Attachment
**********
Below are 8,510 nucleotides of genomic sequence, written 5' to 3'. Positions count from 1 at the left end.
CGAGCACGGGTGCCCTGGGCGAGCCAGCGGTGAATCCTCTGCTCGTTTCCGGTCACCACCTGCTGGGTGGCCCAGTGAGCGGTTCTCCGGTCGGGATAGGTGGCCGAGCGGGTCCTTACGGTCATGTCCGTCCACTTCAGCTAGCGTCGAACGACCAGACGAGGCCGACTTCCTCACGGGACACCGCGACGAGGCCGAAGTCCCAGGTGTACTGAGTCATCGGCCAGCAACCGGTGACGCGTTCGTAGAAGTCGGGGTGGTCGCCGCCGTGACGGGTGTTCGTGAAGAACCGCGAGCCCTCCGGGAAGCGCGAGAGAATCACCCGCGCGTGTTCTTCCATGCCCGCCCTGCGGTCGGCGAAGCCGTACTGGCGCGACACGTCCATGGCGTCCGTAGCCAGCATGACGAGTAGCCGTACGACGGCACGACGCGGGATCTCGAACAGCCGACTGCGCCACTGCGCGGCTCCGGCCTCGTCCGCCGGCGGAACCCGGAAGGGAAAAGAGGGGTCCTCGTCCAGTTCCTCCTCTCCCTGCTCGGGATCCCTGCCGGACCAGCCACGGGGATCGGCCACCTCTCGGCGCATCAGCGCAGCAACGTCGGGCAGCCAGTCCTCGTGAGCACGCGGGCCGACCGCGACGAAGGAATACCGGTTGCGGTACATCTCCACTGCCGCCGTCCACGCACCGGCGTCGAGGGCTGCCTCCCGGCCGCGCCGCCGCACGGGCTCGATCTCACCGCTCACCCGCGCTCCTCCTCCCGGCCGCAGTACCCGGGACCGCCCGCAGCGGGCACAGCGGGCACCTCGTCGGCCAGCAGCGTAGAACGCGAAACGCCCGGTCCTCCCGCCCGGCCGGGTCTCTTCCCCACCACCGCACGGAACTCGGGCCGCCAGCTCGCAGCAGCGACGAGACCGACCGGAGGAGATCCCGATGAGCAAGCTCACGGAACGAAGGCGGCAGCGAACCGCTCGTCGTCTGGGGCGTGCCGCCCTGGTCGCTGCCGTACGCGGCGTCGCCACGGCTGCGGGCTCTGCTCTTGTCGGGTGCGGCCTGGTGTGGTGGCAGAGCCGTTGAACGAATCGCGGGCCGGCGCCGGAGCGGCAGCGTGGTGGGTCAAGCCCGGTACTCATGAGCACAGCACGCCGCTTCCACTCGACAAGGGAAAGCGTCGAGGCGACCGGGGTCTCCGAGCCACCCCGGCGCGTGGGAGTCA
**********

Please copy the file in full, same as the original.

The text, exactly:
Below are 8,510 nucleotides of genomic sequence, written 5' to 3'. Positions count from 1 at the left end.
CGAGCACGGGTGCCCTGGGCGAGCCAGCGGTGAATCCTCTGCTCGTTTCCGGTCACCACCTGCTGGGTGGCCCAGTGAGCGGTTCTCCGGTCGGGATAGGTGGCCGAGCGGGTCCTTACGGTCATGTCCGTCCACTTCAGCTAGCGTCGAACGACCAGACGAGGCCGACTTCCTCACGGGACACCGCGACGAGGCCGAAGTCCCAGGTGTACTGAGTCATCGGCCAGCAACCGGTGACGCGTTCGTAGAAGTCGGGGTGGTCGCCGCCGTGACGGGTGTTCGTGAAGAACCGCGAGCCCTCCGGGAAGCGCGAGAGAATCACCCGCGCGTGTTCTTCCATGCCCGCCCTGCGGTCGGCGAAGCCGTACTGGCGCGACACGTCCATGGCGTCCGTAGCCAGCATGACGAGTAGCCGTACGACGGCACGACGCGGGATCTCGAACAGCCGACTGCGCCACTGCGCGGCTCCGGCCTCGTCCGCCGGCGGAACCCGGAAGGGAAAAGAGGGGTCCTCGTCCAGTTCCTCCTCTCCCTGCTCGGGATCCCTGCCGGACCAGCCACGGGGATCGGCCACCTCTCGGCGCATCAGCGCAGCAACGTCGGGCAGCCAGTCCTCGTGAGCACGCGGGCCGACCGCGACGAAGGAATACCGGTTGCGGTACATCTCCACTGCCGCCGTCCACGCACCGGCGTCGAGGGCTGCCTCCCGGCCGCGCCGCCGCACGGGCTCGATCTCACCGCTCACCCGCGCTCCTCCTCCCGGCCGCAGTACCCGGGACCGCCCGCAGCGGGCACAGCGGGCACCTCGTCGGCCAGCAGCGTAGAACGCGAAACGCCCGGTCCTCCCGCCCGGCCGGGTCTCTTCCCCACCACCGCACGGAACTCGGGCCGCCAGCTCGCAGCAGCGACGAGACCGACCGGAGGAGATCCCGATGAGCAAGCTCACGGAACGAAGGCGGCAGCGAACCGCTCGTCGTCTGGGGCGTGCCGCCCTGGTCGCTGCCGTACGCGGCGTCGCCACGGCTGCGGGCTCTGCTCTTGTCGGGTGCGGCCTGGTGTGGTGGCAGAGCCGTTGAACGAATCGCGGGCCGGCGCCGGAGCGGCAGCGTGGTGGGTCAAGCCCGGTACTCATGAGCACAGCACGCCGCTTCCACTCGACAAGGGAAAGCGTCGAGGCGACCGGGGTCTCCGAGCCACCCCGGCGCGTGGGAGTCA